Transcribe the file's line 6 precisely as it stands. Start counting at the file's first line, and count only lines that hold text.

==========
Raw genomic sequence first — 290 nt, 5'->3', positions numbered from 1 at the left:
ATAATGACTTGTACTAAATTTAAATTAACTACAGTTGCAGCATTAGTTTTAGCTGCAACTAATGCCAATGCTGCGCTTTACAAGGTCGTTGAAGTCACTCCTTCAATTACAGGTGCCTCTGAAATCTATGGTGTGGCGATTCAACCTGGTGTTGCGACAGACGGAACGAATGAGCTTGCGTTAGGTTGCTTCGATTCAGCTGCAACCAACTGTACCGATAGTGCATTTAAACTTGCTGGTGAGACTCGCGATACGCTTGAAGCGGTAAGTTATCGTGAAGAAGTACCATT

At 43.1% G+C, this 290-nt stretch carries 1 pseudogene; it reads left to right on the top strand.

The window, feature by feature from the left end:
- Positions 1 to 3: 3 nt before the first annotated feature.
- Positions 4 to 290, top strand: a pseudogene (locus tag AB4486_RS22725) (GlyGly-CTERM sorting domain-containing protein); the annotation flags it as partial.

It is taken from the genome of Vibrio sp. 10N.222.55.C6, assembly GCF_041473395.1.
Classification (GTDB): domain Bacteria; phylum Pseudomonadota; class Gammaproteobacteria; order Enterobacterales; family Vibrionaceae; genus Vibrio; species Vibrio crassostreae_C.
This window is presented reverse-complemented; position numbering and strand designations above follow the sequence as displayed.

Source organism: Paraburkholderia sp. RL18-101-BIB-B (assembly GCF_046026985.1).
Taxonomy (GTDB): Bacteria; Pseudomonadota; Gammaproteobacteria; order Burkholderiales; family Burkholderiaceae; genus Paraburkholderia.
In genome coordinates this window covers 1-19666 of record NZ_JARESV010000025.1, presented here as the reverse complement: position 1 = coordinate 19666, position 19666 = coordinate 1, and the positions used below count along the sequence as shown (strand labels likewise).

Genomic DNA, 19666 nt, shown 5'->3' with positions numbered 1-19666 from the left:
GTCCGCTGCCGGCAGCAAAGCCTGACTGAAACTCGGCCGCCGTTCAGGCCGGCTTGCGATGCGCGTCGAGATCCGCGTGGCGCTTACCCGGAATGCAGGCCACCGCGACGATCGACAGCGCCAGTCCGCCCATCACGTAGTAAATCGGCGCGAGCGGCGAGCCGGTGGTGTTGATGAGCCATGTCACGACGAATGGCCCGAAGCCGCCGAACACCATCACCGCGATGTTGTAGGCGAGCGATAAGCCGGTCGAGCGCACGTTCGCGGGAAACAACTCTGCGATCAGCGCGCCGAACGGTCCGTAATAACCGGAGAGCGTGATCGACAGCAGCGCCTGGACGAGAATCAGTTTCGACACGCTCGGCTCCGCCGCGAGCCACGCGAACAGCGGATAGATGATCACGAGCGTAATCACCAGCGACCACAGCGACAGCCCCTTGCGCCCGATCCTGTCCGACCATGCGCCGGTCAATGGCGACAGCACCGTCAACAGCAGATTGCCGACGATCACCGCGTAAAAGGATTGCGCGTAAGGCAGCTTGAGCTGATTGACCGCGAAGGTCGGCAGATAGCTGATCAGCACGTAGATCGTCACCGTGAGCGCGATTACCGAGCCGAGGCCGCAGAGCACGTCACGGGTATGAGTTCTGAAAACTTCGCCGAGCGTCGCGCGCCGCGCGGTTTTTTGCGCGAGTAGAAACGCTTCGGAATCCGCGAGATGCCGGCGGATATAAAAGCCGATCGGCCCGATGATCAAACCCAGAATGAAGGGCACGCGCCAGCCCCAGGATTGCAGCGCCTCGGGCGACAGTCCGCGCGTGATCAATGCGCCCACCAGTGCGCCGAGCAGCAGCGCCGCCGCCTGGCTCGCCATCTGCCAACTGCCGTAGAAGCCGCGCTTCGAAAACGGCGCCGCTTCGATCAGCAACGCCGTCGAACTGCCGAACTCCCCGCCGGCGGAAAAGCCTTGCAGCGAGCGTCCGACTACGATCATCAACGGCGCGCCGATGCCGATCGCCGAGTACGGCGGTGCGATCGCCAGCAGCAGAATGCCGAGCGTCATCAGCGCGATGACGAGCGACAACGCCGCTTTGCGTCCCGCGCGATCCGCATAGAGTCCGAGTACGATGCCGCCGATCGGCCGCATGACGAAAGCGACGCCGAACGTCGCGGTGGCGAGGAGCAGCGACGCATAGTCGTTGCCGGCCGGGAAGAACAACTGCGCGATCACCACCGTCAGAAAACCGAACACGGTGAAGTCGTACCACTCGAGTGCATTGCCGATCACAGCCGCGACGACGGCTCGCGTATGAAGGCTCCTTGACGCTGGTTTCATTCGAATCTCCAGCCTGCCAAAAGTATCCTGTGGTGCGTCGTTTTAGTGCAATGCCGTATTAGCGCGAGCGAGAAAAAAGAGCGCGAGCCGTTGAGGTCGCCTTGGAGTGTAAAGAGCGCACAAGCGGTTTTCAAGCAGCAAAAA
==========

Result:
- Positions 4 to 290, top strand: a pseudogene (locus tag AB4486_RS22725) (GlyGly-CTERM sorting domain-containing protein); the annotation flags it as partial.